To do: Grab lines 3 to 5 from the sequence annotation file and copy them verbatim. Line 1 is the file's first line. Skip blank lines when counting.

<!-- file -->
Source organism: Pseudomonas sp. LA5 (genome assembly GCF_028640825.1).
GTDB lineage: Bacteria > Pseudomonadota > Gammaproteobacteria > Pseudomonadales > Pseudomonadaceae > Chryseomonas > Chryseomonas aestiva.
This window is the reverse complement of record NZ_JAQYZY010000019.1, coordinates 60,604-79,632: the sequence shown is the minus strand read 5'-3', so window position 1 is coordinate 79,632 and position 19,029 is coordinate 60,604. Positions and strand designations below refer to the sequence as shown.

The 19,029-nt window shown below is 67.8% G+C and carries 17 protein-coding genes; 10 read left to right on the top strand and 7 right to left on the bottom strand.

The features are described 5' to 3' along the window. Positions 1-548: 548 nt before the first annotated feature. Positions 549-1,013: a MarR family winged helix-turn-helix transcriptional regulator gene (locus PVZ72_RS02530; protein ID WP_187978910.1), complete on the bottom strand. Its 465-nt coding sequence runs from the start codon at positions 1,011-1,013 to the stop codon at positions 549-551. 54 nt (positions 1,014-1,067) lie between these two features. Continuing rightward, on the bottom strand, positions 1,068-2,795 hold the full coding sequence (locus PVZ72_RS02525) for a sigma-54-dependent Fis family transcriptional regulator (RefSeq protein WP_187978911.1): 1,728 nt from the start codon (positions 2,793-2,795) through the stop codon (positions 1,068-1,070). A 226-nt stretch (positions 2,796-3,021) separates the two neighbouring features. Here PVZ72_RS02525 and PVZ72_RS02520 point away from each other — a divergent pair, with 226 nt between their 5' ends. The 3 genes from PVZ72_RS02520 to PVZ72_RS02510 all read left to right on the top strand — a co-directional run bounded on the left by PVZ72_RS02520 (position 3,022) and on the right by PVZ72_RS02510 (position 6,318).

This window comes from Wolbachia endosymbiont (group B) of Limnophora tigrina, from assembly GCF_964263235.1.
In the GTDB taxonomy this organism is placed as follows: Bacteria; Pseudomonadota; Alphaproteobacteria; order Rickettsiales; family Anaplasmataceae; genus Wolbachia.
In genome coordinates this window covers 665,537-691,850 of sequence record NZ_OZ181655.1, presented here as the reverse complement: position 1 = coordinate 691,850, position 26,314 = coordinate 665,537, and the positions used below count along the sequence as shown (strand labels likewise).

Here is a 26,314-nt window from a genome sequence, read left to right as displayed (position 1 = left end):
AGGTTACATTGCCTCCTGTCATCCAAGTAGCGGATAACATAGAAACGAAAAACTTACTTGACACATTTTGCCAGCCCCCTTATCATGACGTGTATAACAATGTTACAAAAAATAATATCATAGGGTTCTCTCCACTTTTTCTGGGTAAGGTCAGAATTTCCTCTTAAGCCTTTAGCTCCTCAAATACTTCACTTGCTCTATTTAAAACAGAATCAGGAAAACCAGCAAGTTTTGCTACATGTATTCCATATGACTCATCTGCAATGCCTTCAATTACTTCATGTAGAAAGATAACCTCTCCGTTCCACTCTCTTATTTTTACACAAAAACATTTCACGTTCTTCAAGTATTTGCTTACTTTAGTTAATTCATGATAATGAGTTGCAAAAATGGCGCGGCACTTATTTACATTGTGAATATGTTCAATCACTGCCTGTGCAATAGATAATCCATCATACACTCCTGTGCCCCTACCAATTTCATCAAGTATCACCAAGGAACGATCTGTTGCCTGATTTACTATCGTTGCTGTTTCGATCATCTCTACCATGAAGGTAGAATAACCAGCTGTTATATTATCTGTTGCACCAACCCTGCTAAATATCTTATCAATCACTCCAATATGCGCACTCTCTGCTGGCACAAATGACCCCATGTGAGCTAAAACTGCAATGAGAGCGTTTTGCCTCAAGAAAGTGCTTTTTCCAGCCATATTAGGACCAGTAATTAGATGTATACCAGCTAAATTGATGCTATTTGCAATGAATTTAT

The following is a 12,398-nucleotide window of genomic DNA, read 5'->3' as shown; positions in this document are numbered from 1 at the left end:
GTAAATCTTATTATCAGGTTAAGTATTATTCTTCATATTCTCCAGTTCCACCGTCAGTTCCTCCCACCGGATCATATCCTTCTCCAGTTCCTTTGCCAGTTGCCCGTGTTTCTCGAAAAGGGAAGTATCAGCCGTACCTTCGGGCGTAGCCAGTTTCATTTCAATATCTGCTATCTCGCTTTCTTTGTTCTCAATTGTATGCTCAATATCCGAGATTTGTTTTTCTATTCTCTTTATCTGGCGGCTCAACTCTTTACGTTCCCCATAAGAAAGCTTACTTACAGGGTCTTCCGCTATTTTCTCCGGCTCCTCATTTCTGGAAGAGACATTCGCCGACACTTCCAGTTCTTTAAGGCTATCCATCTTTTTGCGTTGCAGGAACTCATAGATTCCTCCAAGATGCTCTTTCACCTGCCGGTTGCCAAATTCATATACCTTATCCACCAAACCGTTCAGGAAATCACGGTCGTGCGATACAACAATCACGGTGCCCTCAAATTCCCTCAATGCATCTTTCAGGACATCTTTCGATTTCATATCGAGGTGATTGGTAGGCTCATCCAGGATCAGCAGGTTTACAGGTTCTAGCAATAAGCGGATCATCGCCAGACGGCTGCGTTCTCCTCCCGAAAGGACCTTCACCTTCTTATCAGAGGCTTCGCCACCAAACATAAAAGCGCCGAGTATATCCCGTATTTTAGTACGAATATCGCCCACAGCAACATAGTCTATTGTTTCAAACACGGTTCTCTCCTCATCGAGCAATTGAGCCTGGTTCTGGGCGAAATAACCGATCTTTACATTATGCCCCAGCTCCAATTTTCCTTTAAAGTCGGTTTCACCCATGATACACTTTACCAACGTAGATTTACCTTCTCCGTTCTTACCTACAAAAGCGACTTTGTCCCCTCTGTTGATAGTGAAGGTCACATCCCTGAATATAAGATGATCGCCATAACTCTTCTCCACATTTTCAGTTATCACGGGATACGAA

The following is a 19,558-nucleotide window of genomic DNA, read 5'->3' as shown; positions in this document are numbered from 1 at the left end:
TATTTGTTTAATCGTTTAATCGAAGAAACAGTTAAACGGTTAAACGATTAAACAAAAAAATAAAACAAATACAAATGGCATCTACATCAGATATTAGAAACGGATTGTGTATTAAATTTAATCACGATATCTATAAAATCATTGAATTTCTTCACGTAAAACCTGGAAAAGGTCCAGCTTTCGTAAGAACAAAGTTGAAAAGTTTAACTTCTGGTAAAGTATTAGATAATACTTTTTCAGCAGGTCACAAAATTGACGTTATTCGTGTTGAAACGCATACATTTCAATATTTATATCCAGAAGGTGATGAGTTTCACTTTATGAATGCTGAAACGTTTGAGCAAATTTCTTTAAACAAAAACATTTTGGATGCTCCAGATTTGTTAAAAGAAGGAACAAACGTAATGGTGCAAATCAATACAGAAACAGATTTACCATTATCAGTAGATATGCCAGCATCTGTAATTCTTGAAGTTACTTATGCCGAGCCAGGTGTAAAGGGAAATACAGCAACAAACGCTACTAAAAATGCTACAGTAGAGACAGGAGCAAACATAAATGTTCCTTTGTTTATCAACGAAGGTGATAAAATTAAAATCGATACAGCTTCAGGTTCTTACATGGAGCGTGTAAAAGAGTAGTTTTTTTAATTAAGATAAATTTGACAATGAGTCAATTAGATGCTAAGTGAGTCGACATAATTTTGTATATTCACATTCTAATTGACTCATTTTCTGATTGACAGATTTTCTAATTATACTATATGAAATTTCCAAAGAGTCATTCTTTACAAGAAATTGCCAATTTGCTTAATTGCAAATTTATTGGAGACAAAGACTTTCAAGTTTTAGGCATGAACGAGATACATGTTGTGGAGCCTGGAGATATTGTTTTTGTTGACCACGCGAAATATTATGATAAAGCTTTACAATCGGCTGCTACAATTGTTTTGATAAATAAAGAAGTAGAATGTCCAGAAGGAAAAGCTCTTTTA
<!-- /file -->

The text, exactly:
This window is the reverse complement of record NZ_JAQYZY010000019.1, coordinates 60,604-79,632: the sequence shown is the minus strand read 5'-3', so window position 1 is coordinate 79,632 and position 19,029 is coordinate 60,604. Positions and strand designations below refer to the sequence as shown.

The 19,029-nt window shown below is 67.8% G+C and carries 17 protein-coding genes; 10 read left to right on the top strand and 7 right to left on the bottom strand.

The features are described 5' to 3' along the window. Positions 1-548: 548 nt before the first annotated feature. Positions 549-1,013: a MarR family winged helix-turn-helix transcriptional regulator gene (locus PVZ72_RS02530; protein ID WP_187978910.1), complete on the bottom strand. Its 465-nt coding sequence runs from the start codon at positions 1,011-1,013 to the stop codon at positions 549-551. 54 nt (positions 1,014-1,067) lie between these two features. Continuing rightward, on the bottom strand, positions 1,068-2,795 hold the full coding sequence (locus PVZ72_RS02525) for a sigma-54-dependent Fis family transcriptional regulator (RefSeq protein WP_187978911.1): 1,728 nt from the start codon (positions 2,793-2,795) through the stop codon (positions 1,068-1,070). A 226-nt stretch (positions 2,796-3,021) separates the two neighbouring features. Here PVZ72_RS02525 and PVZ72_RS02520 point away from each other — a divergent pair, with 226 nt between their 5' ends. The 3 genes from PVZ72_RS02520 to PVZ72_RS02510 all read left to right on the top strand — a co-directional run bounded on the left by PVZ72_RS02520 (position 3,022) and on the right by PVZ72_RS02510 (position 6,318).